Thinking GRID for Electromagnetic Simulation of oversized structures
Leaders: Hervé Aubert (MINC), Thierry Monteil (MRS), Patricia Stolf (ASTRE)
One of the challenges facing Information Technology industries today is that of creat- ing smaller and smaller embedded systems that include more and more intelligence. Such smart systems carry complex software architectures as well as hardware platforms that are connected to sophisticated communication infrastructures. Designing these systems need robust methodologies to reduce their development cycle and prototyping phase.
In this context, it is primordial to optimize the concept of the communication hard- ware. The complexity of such systems makes them difficult to optimize because of the increasing number of unknown parameters. Contemporary tools and methods will soon become obsolete to handle future issues.
Furthermore, communication objects will be more and more integrated in environ- ments filled with various metallic and dielectric structures of different sizes with respect to the carrying wavelengths.
The communication item will require a realistic dimension to establish proper propa- gation within multiple obstacles and realize good connections. For example, transmission of signals from airborne sensors or wheel antennas emitting data like tire pressure to a collector located inside a vehicle will suffer interference from the overwhelming metallic structure. These perturbations must be taken into account to correctly predict power yield from antenna to receptor.
Broadly speaking, the challenge concerns the use of algorithms and electromagnetic theory to solve difficulties caused by electromagnetic diffraction by very large objects in proximity of antennae. A rigorous approach requires numerical resolution of large systems with super calculators and grids.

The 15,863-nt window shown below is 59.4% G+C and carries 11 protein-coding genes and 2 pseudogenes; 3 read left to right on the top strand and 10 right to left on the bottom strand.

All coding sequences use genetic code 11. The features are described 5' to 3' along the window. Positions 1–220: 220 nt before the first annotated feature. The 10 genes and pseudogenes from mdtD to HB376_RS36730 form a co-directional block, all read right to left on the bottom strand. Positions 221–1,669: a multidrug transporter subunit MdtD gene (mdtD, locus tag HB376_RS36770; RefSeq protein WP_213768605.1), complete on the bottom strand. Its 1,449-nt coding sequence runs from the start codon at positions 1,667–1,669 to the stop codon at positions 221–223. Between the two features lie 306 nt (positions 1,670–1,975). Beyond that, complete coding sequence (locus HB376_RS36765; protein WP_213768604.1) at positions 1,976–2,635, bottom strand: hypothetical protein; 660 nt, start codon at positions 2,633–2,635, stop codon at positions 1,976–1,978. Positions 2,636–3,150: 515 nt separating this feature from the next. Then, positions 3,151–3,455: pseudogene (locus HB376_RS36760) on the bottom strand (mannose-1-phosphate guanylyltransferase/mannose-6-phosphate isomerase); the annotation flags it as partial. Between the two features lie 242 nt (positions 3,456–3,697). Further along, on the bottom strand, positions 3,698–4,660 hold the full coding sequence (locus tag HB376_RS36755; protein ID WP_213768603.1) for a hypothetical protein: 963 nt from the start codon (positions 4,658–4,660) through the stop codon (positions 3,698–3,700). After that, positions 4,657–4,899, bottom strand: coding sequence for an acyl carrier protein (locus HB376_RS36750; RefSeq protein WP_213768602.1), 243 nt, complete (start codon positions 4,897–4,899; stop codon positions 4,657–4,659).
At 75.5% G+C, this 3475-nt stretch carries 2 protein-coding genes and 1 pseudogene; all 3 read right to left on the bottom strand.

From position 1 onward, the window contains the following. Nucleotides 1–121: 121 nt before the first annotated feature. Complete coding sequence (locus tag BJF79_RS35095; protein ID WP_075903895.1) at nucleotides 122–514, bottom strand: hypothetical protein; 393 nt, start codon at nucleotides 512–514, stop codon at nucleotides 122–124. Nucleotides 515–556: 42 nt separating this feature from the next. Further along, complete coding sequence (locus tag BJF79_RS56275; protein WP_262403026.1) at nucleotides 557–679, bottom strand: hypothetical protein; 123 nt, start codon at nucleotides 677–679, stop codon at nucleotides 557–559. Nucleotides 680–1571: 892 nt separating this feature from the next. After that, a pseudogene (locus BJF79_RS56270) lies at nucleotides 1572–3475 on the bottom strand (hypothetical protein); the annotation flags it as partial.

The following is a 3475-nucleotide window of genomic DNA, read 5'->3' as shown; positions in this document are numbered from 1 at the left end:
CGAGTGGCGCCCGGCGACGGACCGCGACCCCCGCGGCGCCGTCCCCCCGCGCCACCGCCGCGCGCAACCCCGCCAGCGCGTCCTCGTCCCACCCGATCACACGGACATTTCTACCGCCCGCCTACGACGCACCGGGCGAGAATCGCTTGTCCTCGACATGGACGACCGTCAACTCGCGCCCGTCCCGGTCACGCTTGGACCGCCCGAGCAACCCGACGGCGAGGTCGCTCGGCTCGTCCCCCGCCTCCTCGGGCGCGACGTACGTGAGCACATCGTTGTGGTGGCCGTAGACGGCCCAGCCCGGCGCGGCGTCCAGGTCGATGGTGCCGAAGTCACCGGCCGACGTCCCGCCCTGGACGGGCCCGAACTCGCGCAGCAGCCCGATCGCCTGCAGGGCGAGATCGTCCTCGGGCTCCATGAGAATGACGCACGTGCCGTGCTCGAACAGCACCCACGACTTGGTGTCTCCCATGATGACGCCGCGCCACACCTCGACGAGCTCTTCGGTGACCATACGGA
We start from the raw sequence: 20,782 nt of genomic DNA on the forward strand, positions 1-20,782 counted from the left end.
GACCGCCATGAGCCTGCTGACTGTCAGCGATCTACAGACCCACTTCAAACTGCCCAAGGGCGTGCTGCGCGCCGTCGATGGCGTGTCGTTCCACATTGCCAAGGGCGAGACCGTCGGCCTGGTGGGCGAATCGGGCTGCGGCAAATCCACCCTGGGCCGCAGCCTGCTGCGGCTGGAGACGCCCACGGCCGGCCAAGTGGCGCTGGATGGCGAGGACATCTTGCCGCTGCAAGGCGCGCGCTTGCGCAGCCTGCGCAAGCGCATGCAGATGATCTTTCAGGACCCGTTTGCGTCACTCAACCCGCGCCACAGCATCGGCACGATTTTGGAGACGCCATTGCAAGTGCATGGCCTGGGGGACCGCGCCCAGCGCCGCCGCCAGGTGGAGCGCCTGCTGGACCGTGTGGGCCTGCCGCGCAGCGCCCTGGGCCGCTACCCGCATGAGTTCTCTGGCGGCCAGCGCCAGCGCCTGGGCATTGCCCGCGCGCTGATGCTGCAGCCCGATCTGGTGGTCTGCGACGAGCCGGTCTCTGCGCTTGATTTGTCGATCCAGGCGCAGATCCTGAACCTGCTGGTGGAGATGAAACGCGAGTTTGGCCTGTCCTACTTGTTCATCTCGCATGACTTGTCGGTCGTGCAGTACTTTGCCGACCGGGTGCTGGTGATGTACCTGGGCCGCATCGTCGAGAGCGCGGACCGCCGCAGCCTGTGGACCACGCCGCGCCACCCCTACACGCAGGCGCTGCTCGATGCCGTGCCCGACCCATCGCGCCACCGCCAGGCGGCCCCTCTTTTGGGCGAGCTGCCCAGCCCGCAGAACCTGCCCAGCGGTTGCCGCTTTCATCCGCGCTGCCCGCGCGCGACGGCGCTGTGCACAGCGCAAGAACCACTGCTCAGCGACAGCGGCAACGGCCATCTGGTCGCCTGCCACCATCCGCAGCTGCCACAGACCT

The main objective is to develop a new 2D and 3D approach to simulate the electro- magnetic behaviour of large structures (planes, cars, buildings, etc).
A new method will be proposed combining TLM and SCT. This global electromag- netic hybrid simulation of large objects is to be validated theoretically by creating an efficient algorithm. Multithreading and MPI will be implemented. Two approaches will be used: MPI at grid level (using mpich-G2, gridMPI) and/or multi-parametric execution to explore more solutions. Autonomous deployment and intelligent use of administration software will benefit from the specificities of grid computing.
Dynamic response to exterior or interior events (such as breakdown or performance loss of an array of machines) will be sought by automatic execution of new simulations in self adapting network set-ups.
This challenge will address coupling between grid computing and electromagnetic simulation with autonomic policies, a subject little investigated worldwide up to now.